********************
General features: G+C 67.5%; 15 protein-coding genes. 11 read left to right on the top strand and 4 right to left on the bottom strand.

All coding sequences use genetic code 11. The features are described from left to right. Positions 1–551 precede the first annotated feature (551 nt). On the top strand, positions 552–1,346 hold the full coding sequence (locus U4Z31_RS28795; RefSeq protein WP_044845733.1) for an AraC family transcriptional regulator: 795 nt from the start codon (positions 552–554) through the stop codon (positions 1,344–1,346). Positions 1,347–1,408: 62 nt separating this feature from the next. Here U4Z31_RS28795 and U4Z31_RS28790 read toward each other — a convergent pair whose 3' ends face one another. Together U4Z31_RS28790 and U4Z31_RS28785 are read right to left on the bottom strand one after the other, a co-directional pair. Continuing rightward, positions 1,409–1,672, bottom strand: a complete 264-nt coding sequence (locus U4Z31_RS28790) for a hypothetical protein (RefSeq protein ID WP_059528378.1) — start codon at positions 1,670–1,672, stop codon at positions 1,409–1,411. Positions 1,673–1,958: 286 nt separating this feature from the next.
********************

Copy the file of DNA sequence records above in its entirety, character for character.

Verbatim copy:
General features: G+C 67.5%; 15 protein-coding genes. 11 read left to right on the top strand and 4 right to left on the bottom strand.

All coding sequences use genetic code 11. The features are described from left to right. Positions 1–551 precede the first annotated feature (551 nt). On the top strand, positions 552–1,346 hold the full coding sequence (locus U4Z31_RS28795; RefSeq protein WP_044845733.1) for an AraC family transcriptional regulator: 795 nt from the start codon (positions 552–554) through the stop codon (positions 1,344–1,346). Positions 1,347–1,408: 62 nt separating this feature from the next. Here U4Z31_RS28795 and U4Z31_RS28790 read toward each other — a convergent pair whose 3' ends face one another. Together U4Z31_RS28790 and U4Z31_RS28785 are read right to left on the bottom strand one after the other, a co-directional pair. Continuing rightward, positions 1,409–1,672, bottom strand: a complete 264-nt coding sequence (locus U4Z31_RS28790) for a hypothetical protein (RefSeq protein ID WP_059528378.1) — start codon at positions 1,670–1,672, stop codon at positions 1,409–1,411. Positions 1,673–1,958: 286 nt separating this feature from the next.